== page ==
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There are a slew of new insulin delivery devices. What are the benefits and how do these devices work?
For about five million patients, the most effective diabetes treatment is insulin. In fact, most diabetes patients eventually do become insulin-dependent.
"Patients tend to fear that when it happens. It is part of our job to help them through the transition," said Jerry Meece, R.Ph., director of clinical services at Plaza Pharmacy & Wellness Center in Gainesville, Texas. Meece is a certified diabetes educator who has written extensively about insulin delivery systems.
Technology is improving
Meece is referring to the need for patients to learn how much insulin to take and how often, based on careful monitoring of their blood sugar. "Ninety-eight percent of the success of any patient is up to that patient," he said. "The remaining 2% of success is dependent on the help of healthcare professionals. That makes knowing delivery system options an important responsibility."
Insulin pens are the most popular alternative to syringes, although they are not nearly as popular in this country as they are in Europe.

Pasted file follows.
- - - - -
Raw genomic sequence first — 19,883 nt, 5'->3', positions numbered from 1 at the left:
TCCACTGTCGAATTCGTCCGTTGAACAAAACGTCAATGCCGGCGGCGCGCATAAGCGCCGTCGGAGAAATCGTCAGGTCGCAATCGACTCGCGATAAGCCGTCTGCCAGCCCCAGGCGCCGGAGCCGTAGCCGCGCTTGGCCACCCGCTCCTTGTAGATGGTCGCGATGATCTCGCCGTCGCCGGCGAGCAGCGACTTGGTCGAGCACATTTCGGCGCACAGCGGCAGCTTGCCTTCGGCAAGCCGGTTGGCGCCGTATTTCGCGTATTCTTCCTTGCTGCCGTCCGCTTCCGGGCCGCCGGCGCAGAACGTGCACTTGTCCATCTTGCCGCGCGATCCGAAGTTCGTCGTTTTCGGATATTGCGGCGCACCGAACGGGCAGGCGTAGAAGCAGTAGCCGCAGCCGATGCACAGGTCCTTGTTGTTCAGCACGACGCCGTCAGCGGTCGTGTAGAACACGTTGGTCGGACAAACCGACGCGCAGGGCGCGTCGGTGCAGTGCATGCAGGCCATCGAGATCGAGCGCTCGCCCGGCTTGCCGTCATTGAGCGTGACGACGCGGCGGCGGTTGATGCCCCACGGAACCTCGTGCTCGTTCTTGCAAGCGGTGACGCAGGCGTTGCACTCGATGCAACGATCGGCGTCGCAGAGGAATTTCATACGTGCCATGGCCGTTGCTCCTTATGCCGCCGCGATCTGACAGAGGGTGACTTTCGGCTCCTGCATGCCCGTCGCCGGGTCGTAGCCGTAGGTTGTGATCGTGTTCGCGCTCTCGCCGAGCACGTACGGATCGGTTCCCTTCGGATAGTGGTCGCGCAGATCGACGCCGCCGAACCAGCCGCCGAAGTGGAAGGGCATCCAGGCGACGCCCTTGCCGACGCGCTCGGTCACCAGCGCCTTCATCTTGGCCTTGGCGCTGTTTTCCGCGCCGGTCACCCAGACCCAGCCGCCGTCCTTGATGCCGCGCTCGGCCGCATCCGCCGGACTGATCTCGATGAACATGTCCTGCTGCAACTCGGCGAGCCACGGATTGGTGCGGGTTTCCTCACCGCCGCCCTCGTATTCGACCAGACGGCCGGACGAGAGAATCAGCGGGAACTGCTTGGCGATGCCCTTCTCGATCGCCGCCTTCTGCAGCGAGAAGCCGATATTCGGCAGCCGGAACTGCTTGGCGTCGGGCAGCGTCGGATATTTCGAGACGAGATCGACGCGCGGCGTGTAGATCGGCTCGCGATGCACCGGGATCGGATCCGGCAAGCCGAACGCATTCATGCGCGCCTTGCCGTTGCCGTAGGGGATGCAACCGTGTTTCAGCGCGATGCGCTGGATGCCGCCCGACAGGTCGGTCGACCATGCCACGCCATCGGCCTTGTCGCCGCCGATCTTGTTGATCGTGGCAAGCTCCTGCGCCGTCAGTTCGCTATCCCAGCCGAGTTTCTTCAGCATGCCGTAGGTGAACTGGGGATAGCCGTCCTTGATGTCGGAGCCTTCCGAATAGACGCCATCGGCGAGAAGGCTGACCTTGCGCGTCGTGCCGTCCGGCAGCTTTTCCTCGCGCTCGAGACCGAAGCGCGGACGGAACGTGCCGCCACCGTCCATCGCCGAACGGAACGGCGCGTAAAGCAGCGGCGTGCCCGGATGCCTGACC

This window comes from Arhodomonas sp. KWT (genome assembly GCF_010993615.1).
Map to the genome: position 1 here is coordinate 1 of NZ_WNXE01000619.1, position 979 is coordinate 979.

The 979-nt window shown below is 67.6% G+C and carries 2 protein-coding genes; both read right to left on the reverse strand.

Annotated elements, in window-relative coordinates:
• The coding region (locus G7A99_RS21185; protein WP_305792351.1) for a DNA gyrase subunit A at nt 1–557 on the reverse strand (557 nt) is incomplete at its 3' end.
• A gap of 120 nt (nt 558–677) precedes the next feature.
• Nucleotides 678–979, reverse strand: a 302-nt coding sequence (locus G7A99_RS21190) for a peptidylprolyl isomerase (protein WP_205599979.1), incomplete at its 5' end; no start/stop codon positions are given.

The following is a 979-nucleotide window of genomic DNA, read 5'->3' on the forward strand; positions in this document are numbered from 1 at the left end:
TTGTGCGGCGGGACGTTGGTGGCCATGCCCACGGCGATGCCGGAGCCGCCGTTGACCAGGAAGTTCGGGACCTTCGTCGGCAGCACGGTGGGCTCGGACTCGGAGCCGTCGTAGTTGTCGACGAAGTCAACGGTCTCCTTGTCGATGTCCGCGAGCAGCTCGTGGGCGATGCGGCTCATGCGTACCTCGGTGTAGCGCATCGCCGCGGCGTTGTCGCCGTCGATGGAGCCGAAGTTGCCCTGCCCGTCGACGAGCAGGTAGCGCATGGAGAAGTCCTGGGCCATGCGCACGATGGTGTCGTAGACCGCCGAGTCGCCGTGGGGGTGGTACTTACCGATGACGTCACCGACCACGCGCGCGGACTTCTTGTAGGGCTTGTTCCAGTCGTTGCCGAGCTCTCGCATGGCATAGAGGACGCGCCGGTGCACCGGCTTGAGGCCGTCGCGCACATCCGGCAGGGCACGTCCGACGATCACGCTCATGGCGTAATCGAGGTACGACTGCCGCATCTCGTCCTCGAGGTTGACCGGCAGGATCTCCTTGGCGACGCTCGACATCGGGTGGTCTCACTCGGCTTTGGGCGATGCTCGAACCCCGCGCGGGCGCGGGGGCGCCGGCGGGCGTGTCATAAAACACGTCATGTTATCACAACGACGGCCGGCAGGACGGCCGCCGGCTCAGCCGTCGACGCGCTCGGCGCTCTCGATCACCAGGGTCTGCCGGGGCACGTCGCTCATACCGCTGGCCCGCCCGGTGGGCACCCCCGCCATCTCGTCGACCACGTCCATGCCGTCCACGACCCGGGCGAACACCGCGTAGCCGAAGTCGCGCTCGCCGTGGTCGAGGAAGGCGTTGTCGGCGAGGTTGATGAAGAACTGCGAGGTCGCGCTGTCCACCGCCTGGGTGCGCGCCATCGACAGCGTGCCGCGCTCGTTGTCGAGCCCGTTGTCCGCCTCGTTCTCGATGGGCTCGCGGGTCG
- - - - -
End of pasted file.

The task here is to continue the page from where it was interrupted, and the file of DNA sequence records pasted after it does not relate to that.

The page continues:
"One of the main reasons for the difference is that in Europe, diabetes patients are usually treated by a diabetes care team, which often includes pharmacists who are familiar with delivery options," asserted Meece. "In this country, diabetes is mainly treated by primary care physicians, who are not as familiar with the devices."
The other reason insulin pens are more popular in Europe is that insurance reimbursement for the devices is more readily available.
But both those circumstances are changing. The popularity of insulin pens is on the rise, according to Meece. "It is the fastest-growing segment of the delivery system market, because it's convenient and more insurance companies are starting to pay for the devices," he said.
Primary care physicians are learning more about the devices as manufacturers are ratcheting up their marketing. The companies stress the fact that insulin pens provide ease of use without the complications of preparing insulin syringes from vials.
Insulin pens fall into two groups: reusable or disposable. Reusable insulin pens are loaded with an insulin cartridge, generally sold separately in boxes of five. Cartridges hold 150 or 300 units of insulin. Depending on the size of a dose, a cartridge gives enough insulin to last for several days. The pen itself can be used for several years.
Disposable insulin pens come filled with insulin and are thrown away when they are empty. Most disposable pens hold 300 units of insulin and are sold in boxes of five. They are generally more convenient than reusable pens because patients do not need to load cartridges, but they cost more per unit.
Eli Lilly is now promoting a reusable new digital pen named HumaPen Memoir. The device displays a patient's last 16 doses on a tiny screen. Lilly also launched a pen in April that administers half-doses for children, and the company recently submitted an application to the Food & Drug Administration for a prefilled and disposable pen.